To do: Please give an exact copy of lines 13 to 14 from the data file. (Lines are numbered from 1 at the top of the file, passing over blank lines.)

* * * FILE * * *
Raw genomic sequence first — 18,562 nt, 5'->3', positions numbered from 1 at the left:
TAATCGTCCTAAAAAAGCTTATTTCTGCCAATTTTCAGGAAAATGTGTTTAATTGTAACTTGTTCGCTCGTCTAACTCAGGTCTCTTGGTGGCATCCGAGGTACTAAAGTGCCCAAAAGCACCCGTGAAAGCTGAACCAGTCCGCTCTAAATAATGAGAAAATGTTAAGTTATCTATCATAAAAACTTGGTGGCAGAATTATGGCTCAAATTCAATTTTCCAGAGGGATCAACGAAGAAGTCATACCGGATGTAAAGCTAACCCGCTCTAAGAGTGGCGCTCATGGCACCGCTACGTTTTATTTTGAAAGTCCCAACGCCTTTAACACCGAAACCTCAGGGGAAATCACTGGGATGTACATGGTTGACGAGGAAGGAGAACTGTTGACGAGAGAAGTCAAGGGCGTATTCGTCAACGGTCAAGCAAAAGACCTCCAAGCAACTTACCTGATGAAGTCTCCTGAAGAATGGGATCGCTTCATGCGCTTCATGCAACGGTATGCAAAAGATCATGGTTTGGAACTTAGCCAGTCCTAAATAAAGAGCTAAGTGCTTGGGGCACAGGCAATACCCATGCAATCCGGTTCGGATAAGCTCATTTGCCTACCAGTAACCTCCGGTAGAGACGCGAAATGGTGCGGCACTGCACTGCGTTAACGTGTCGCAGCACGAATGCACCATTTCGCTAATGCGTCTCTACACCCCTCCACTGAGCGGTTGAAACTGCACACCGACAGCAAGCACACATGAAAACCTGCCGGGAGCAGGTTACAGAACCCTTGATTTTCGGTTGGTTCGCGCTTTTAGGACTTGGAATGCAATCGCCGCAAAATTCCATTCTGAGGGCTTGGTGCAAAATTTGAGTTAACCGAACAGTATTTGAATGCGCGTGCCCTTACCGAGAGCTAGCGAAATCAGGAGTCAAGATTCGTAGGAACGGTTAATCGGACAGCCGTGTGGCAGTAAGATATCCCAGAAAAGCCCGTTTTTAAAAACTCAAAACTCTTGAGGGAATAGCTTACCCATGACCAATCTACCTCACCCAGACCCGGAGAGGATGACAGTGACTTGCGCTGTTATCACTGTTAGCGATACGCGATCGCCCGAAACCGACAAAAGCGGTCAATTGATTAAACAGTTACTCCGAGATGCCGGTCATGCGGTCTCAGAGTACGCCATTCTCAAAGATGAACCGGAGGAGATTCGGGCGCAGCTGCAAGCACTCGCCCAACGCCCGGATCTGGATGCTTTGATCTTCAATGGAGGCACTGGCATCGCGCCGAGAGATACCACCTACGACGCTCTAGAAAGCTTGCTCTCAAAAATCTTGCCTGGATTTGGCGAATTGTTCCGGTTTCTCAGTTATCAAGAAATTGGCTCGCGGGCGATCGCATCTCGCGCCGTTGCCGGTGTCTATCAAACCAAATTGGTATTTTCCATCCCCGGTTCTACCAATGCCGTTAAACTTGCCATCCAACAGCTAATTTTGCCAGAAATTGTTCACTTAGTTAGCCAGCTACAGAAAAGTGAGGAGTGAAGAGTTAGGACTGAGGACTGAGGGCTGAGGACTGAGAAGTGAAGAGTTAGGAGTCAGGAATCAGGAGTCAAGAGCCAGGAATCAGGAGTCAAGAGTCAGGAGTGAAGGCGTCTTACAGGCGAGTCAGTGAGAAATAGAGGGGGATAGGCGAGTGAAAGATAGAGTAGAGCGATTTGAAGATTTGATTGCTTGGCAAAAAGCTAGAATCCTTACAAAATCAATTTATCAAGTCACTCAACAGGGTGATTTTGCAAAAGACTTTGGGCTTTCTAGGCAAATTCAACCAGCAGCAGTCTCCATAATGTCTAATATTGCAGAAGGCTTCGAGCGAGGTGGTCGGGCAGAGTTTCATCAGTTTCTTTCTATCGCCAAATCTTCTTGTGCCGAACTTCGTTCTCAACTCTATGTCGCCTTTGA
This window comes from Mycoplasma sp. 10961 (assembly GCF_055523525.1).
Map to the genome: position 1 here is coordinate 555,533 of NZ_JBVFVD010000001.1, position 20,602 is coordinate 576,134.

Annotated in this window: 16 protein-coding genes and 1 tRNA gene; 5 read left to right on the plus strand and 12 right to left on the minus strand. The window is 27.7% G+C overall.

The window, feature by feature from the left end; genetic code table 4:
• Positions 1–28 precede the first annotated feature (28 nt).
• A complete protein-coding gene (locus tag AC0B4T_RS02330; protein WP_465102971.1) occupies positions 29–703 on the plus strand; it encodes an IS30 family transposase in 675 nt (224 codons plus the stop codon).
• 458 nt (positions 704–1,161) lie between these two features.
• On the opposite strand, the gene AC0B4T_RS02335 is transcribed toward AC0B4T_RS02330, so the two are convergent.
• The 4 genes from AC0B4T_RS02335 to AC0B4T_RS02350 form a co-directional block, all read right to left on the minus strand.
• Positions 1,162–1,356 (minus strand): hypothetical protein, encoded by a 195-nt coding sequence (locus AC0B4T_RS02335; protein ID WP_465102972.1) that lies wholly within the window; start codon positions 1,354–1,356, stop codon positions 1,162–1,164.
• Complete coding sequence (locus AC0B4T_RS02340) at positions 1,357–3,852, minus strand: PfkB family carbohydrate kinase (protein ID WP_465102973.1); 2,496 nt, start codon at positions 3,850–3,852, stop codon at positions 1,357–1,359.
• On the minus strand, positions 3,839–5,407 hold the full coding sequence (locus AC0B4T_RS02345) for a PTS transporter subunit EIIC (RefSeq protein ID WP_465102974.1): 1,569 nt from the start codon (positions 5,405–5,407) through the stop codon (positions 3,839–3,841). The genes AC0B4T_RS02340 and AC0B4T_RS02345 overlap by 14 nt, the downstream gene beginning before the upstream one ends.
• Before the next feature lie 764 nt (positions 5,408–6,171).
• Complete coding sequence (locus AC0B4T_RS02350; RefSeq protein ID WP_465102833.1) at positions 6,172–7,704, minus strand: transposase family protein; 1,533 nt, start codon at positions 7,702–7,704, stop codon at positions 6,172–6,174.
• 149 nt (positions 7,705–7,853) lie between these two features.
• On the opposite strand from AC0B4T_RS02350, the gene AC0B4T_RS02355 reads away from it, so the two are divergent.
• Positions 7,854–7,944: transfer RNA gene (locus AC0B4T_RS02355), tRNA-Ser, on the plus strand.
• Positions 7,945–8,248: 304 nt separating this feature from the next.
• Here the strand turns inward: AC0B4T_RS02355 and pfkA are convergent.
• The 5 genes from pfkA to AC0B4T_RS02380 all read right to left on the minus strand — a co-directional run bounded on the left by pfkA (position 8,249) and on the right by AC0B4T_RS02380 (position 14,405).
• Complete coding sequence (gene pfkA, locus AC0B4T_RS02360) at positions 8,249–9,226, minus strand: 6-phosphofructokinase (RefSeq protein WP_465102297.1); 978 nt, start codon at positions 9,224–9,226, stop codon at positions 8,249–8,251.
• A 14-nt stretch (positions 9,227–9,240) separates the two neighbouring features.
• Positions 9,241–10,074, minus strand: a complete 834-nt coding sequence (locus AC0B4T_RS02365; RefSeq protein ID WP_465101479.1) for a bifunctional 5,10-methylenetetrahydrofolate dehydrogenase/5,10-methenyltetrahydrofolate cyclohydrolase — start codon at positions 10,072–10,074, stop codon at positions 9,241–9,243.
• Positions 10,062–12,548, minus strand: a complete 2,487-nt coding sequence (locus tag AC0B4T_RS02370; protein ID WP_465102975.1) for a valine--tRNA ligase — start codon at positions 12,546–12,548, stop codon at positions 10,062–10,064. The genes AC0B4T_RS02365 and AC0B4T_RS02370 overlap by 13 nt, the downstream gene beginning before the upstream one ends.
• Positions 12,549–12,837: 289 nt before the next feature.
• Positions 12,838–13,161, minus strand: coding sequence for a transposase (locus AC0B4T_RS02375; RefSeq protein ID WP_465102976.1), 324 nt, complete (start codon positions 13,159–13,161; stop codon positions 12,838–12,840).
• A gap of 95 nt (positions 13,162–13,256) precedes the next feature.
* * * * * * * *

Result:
• Complete coding sequence (locus AC0B4T_RS02340) at positions 1,357–3,852, minus strand: PfkB family carbohydrate kinase (protein ID WP_465102973.1); 2,496 nt, start codon at positions 3,850–3,852, stop codon at positions 1,357–1,359.
• On the minus strand, positions 3,839–5,407 hold the full coding sequence (locus AC0B4T_RS02345) for a PTS transporter subunit EIIC (RefSeq protein ID WP_465102974.1): 1,569 nt from the start codon (positions 5,405–5,407) through the stop codon (positions 3,839–3,841). The genes AC0B4T_RS02340 and AC0B4T_RS02345 overlap by 14 nt, the downstream gene beginning before the upstream one ends.